AU Forum Focuses on Young Voters & Obama: A Year Later
Tonight, the AU School of Communication's American Forum series focuses on "Change + 1: Are young voters talking back to Obama?" A diverse panel of experts will look not only at how the Millennial generation views Obama personally but also how this age-group views the important issues facing the country today, including the economy and health-care as these issues affect them, transparency in government and the effectiveness of social-networking to govern versus social-networking to get elected.
Panelists include David Gregory, moderator, NBC's Meet the Press and AU alum; Jose Antonio Vargas, technology and innovations editor, the Huffington Post; David Corn, Washington bureau chief, Mother Jones magazine; Erin McPike, reporter, Congress Daily; and David Winston, Republican strategist; president, The Winston Group. The panel is organized and moderated by AU professor Jane Hall.
The Forum is held here on campus at the beautiful Katzen Arts Center and will be re-broadcast on the NPR flagship affiliate WAMU, Wednesday night, Oct. 14th at 9 p.m. - on air at 88.5 FM for those in the DC metro area, or online at http://wamu.org/listen/ or you can listen on your mobile phone at 202-885-7878.
You can also follow the Forum on Twitter, submit questions in advance via Facebook, and watch the Forum live via online video broadcast.
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The 21st century is experiencing an Asianization of politics, business, and culture.
- Our theories about the world, even about history or the geopolitics of the present, tend to be shaped by Anglo perspectives of the Western industrial democracies, particularly those in the United States and the United Kingdom.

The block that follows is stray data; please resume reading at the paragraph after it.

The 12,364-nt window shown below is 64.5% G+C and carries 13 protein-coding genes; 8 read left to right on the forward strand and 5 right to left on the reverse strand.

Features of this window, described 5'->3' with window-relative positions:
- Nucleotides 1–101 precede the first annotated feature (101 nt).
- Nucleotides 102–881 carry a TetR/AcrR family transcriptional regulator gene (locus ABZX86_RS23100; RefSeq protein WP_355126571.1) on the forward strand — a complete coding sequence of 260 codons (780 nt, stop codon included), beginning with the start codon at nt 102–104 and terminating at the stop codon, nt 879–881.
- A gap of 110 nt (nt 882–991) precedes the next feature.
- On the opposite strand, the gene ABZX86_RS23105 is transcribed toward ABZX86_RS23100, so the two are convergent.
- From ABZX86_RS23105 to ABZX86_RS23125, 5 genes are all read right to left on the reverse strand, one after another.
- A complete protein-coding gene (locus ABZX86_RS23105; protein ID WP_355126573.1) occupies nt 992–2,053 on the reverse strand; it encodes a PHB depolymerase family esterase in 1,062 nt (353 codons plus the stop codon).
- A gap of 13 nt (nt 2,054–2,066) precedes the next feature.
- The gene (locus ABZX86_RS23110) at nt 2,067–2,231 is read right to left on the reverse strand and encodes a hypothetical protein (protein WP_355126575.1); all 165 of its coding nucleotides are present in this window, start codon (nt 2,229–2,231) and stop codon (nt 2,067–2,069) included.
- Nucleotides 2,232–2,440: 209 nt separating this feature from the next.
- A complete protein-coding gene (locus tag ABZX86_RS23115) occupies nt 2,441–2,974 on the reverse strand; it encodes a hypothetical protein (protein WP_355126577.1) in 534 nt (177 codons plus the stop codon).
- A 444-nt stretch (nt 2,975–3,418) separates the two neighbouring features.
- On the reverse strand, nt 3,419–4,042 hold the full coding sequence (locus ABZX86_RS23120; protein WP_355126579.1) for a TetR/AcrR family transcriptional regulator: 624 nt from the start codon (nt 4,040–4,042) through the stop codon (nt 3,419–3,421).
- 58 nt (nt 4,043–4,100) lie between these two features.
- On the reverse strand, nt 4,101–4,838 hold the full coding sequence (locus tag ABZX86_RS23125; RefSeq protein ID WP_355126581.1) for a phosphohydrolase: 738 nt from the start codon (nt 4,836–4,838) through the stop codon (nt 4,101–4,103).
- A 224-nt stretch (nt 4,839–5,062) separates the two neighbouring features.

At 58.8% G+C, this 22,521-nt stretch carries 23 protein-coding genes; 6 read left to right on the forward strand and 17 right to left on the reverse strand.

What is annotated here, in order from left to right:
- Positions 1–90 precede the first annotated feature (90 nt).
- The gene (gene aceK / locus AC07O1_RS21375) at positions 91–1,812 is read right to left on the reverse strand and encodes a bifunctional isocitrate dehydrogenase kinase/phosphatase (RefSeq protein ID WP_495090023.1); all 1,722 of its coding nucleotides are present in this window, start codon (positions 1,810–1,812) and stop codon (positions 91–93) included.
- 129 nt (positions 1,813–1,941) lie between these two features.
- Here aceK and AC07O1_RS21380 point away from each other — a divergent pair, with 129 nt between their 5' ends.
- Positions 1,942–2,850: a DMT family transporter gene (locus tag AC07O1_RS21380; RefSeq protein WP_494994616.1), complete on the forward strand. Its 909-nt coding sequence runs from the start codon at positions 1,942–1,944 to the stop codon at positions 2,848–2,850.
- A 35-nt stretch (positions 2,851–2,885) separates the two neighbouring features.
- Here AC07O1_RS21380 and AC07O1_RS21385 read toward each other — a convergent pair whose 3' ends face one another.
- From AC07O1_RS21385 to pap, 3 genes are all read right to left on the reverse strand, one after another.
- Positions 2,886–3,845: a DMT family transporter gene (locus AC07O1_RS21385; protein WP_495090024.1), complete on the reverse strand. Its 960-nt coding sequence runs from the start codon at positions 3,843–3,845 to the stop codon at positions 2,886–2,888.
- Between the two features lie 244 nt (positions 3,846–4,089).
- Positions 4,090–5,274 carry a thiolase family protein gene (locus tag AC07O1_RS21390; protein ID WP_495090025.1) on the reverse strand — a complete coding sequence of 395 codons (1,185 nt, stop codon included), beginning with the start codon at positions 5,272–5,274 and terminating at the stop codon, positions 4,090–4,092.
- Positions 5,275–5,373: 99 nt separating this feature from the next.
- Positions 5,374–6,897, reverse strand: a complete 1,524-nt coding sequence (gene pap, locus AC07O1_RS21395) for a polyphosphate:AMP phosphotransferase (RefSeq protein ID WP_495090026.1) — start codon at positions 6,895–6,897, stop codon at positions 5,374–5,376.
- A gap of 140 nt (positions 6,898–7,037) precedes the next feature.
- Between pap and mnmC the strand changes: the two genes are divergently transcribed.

- The West, however, is not united. Canada, for instance, acts in many ways that are not in line with American or British policies, particularly in regard to populism. Even if it were united, though, it would not represent most of the world's population.
- European ideas, such as parliamentary democracy and civil service, spread across the world in the 19th century. In the 20th century, American values such as entrepreneurialism went global. In the 21st century, however, what we're seeing now is an Asianization — an Asian confidence that they can determine their own political systems, their own models, and adapt to their own circumstances.
Research has shown that men today have less testosterone than they used to. What's happening?
- Several studies have confirmed that testosterone counts in men are lower than what they used to be just a few decades ago.
- While most men still have perfectly healthy testosterone levels, its reduction puts men at risk for many negative health outcomes.
- The cause of this drop in testosterone isn't entirely clear, but evidence suggests that it is a multifaceted result of modern, industrialized life.
Can sensitive coral reefs survive another human generation?
- Coral reefs may not be able to survive another human decade because of the environmental stress we have placed on them, says author David Wallace-Wells. He posits that without meaningful changes to policies, the trend of them dying out, even in light of recent advances, will continue.
- The World Wildlife Fund says that 60 percent of all vertebrate mammals have died since just 1970. On top of this, recent studies suggest that insect populations may have fallen by as much as 75 percent over the last few decades.
- If it were not for our oceans, the planet would probably be already several degrees warmer than it is today due to the emissions we've expelled into the atmosphere.
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